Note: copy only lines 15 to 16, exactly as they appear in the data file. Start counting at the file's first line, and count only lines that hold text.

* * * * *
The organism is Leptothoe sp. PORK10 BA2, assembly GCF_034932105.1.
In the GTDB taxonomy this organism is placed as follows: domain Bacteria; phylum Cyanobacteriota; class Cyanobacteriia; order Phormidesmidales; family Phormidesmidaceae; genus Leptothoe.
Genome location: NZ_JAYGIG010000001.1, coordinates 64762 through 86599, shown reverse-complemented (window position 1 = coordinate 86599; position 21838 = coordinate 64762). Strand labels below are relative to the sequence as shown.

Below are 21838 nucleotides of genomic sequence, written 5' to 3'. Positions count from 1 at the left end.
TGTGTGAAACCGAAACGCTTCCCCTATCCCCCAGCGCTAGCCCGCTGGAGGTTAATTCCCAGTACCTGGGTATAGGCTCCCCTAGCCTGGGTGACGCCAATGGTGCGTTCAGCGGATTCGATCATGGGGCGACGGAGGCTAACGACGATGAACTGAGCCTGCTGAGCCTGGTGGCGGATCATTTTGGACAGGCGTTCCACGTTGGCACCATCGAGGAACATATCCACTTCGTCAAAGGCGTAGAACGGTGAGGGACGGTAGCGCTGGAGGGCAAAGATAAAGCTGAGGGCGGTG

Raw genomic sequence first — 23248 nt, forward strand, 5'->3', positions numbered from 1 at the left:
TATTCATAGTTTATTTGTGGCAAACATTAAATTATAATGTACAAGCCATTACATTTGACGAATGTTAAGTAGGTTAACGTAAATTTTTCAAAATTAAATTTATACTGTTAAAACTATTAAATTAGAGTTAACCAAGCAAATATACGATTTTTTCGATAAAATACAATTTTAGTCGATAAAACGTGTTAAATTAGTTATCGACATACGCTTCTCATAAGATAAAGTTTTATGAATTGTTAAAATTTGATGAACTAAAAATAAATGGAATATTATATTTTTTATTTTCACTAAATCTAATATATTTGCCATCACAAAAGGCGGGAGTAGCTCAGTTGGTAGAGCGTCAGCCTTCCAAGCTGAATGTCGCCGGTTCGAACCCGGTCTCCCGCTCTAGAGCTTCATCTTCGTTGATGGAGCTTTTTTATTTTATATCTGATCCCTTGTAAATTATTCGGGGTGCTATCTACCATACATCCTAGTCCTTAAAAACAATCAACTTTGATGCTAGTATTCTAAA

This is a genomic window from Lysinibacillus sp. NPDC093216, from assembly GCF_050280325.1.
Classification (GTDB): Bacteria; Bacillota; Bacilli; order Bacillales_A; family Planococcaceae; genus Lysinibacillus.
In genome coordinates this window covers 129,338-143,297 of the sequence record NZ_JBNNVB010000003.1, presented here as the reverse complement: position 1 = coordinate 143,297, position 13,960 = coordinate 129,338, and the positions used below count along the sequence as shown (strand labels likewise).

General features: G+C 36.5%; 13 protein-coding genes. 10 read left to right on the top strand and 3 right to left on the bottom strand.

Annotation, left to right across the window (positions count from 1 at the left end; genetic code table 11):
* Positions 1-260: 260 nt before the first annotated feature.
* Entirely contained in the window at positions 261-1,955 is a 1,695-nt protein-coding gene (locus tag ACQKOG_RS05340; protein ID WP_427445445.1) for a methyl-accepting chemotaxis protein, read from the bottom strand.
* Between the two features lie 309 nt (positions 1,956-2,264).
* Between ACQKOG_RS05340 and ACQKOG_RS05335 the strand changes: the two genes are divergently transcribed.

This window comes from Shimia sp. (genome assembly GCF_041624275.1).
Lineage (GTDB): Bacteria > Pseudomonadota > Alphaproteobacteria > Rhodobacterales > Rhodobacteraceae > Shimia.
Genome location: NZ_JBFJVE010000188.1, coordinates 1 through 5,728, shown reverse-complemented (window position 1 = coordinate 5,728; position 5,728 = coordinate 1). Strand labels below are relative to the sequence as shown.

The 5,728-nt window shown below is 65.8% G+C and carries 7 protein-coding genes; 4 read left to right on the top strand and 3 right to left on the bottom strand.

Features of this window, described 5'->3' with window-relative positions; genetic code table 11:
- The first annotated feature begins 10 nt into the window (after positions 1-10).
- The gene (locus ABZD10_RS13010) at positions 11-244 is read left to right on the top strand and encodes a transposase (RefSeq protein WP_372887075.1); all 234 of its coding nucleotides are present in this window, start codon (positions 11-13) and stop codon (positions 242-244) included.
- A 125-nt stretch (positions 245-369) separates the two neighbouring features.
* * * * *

* Between the two features lie 309 nt (positions 1,956-2,264).
* Between ACQKOG_RS05340 and ACQKOG_RS05335 the strand changes: the two genes are divergently transcribed.